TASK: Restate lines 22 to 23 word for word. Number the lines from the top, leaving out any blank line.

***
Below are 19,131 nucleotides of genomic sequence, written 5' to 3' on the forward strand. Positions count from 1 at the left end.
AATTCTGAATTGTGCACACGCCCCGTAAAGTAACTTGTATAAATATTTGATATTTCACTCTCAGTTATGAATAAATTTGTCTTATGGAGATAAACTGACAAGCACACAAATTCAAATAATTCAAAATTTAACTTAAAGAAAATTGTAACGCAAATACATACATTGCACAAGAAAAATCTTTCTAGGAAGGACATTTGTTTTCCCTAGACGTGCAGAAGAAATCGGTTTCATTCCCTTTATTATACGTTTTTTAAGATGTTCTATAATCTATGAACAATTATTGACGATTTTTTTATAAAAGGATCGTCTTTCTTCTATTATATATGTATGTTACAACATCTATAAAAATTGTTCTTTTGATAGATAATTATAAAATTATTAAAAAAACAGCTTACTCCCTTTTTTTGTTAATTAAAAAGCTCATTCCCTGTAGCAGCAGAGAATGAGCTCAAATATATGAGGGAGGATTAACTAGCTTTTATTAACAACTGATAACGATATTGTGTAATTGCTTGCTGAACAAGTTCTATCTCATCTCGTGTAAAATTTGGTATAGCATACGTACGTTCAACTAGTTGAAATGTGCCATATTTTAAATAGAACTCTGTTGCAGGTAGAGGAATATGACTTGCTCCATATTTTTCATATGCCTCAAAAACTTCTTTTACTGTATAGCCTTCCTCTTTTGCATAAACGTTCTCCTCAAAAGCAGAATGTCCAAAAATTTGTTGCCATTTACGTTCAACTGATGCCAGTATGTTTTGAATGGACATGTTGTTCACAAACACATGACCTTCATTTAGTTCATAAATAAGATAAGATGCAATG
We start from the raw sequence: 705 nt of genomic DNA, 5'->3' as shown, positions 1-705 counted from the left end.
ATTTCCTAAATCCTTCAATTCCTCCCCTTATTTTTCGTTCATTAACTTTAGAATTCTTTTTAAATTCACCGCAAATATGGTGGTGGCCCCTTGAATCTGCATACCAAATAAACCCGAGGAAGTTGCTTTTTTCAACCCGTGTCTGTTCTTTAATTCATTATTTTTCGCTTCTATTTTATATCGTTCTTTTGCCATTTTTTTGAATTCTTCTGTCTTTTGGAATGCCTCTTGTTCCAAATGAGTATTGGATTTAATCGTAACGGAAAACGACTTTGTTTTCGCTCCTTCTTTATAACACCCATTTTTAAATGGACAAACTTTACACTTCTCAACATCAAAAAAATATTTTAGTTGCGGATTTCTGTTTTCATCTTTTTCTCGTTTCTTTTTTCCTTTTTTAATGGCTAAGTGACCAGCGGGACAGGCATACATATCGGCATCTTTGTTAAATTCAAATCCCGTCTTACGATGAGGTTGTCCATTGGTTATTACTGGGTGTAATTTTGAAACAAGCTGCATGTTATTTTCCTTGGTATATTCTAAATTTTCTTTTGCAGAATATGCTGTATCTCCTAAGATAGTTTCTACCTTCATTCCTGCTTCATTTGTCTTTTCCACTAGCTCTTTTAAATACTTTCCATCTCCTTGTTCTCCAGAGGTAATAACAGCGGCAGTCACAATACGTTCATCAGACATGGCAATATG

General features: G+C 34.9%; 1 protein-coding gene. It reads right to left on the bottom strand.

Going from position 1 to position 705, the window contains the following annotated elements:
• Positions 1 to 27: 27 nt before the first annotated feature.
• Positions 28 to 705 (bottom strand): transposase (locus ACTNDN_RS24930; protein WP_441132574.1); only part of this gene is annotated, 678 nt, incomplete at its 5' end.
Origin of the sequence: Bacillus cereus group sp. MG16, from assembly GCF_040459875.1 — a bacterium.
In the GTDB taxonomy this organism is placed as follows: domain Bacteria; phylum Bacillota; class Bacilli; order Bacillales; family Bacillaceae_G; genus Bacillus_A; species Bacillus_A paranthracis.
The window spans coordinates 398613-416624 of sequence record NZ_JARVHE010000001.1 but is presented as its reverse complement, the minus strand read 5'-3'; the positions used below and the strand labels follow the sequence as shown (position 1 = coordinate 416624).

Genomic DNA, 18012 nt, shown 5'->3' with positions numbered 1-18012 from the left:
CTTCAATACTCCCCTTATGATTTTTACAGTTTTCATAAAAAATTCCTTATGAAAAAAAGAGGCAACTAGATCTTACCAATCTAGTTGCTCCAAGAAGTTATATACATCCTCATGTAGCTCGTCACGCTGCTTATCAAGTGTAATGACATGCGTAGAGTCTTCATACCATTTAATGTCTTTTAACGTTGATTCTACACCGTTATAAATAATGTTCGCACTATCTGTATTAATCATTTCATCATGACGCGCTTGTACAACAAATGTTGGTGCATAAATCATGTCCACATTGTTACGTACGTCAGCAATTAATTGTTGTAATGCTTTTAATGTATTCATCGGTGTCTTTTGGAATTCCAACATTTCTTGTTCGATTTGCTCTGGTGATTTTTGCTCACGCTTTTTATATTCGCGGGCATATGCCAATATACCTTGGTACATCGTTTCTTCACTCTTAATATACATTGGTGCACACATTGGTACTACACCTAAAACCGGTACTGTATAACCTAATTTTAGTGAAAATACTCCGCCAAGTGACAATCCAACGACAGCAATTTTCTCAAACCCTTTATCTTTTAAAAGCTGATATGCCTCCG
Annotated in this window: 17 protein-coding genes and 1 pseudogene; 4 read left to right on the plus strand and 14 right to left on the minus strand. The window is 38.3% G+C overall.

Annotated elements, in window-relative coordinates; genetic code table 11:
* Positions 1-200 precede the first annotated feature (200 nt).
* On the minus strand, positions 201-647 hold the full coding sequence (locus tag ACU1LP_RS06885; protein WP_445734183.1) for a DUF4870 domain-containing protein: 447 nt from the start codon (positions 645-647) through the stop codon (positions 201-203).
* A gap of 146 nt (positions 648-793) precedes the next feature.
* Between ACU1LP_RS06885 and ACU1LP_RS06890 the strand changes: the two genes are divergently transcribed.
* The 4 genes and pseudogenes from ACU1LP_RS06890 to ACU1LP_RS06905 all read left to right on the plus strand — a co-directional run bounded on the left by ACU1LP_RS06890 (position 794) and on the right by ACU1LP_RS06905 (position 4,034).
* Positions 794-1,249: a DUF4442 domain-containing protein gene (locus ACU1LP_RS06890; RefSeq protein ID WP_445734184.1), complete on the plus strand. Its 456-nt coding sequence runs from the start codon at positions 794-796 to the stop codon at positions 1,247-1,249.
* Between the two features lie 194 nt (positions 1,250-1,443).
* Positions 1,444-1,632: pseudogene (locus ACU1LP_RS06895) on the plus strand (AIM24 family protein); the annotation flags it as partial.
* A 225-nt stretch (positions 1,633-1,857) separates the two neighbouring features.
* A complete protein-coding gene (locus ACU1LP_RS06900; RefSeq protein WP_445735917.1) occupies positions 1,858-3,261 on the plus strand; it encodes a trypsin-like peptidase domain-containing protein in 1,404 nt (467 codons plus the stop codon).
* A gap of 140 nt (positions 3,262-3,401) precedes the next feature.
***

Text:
* Between the two features lie 194 nt (positions 1,250-1,443).
* Positions 1,444-1,632: pseudogene (locus ACU1LP_RS06895) on the plus strand (AIM24 family protein); the annotation flags it as partial.